The interplay between advisory opinions at international courts and tribunals concerning States’ obligations and responsibility on the one hand and individual human rights claims on the other can mutually re-enforce one another. The common interest by humanity in a healthy environment can be better served, if courts and tribunals can decide upon States’ obligations without the need to show that an individual person suffers from the consequences of climate change, pollution, or loss of biodiversity. At the same time, individual harm shall not be questioned and access to human rights courts and other competent bodies is an important tool to hold governments accountable in specific cases. Green human rights have only just begun to become powerful tools and it remains to be seen in what different ways they can be used to set more feasible standards for States’ obligations and their implementation. A different question, which can form a third tier, would be, if rights of nature on the international level could viably overcome the anthropocentric notion of a human rights-based approach.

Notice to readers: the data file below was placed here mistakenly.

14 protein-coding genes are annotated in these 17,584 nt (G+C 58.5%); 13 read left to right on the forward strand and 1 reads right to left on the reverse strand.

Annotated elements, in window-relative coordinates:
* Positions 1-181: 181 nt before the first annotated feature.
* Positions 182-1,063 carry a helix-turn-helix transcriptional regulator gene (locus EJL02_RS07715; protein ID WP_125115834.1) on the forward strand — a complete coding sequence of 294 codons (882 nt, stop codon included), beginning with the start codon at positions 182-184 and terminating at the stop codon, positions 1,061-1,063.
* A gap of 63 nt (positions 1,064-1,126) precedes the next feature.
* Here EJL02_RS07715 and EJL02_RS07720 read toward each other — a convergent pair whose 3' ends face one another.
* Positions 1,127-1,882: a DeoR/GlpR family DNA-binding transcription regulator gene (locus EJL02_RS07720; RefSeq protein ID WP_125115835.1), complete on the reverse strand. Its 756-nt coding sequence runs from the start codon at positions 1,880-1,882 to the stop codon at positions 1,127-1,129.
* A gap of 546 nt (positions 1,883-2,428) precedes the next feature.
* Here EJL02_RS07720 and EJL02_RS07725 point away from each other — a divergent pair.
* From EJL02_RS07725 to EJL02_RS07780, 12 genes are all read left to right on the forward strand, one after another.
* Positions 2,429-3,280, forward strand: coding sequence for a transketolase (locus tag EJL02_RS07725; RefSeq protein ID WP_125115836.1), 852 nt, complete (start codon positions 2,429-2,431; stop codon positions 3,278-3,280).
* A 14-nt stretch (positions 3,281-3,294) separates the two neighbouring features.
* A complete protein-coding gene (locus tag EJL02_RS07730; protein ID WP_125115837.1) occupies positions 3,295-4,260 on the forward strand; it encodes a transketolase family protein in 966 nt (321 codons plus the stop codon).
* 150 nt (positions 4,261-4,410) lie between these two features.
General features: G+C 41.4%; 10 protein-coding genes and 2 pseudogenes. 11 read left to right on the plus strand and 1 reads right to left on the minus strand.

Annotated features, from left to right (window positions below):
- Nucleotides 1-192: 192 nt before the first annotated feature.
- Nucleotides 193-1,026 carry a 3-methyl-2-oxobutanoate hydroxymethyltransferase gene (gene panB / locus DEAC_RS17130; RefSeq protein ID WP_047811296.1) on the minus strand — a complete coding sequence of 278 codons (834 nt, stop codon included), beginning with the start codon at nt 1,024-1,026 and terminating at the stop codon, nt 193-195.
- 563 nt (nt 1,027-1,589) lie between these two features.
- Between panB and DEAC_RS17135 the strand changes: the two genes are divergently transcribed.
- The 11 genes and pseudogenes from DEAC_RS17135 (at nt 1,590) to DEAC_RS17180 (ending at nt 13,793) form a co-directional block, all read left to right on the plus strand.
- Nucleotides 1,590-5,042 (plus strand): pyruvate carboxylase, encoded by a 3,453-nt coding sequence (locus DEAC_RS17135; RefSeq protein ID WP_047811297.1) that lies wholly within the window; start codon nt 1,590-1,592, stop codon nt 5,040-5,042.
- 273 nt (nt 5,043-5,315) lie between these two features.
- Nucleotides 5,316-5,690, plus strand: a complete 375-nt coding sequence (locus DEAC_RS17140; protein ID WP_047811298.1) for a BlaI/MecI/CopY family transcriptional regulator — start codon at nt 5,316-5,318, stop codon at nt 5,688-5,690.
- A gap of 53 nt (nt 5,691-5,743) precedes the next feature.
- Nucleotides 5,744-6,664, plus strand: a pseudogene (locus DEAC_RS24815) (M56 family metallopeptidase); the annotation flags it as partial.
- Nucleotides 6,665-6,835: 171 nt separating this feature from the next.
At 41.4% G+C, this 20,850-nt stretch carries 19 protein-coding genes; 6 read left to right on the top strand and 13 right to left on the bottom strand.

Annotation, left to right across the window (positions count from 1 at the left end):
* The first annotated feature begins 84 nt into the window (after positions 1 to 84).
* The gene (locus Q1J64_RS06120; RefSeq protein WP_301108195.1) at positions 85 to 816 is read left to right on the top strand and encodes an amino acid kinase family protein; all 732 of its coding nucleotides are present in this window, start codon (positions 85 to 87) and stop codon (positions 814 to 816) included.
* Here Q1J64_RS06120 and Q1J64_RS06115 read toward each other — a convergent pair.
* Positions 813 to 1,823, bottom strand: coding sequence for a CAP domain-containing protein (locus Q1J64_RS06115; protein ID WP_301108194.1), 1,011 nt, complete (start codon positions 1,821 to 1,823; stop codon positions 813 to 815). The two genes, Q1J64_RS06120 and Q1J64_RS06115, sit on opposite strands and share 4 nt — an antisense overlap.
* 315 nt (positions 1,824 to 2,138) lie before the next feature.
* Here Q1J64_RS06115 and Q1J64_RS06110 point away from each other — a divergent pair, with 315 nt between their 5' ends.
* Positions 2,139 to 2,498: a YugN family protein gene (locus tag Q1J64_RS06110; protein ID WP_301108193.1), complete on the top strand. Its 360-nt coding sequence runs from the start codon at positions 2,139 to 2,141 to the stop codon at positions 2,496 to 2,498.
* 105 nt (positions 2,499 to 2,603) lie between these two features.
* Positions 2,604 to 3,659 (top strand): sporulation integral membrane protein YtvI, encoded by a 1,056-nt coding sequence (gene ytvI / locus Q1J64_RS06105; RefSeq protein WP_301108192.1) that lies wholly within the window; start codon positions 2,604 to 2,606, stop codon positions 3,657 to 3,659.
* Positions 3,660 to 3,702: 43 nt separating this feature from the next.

Konrad Ott/Colin von Negenborn/Nele Matz-Lück, Ethics, Justice and Human Rights – Normative Considerations in Marine Environmental Change, in: Paul Harris (ed), Handbook of Marine Governance and Global Environmental Change, 2022, 299.
 Supreme Court of the Netherlands, Stichting Urgenda v. The State of the Netherlands (Ministry of Economic Affairs and Climate Policy), 20 December 2019, No 19/00135; German Federal Constitutional Court, Order of the First Senate, 24 March 2021, 1 BvR 2656/18, Climate Change; ECHR, Verein KlimaSeniorinnen Schweiz and Others v. Switzerland (application no. 53600/20); European Court of Justice, Carvalho and others v. The European Parliament and the Council, CASE T-330/18 (People’s Climate Case).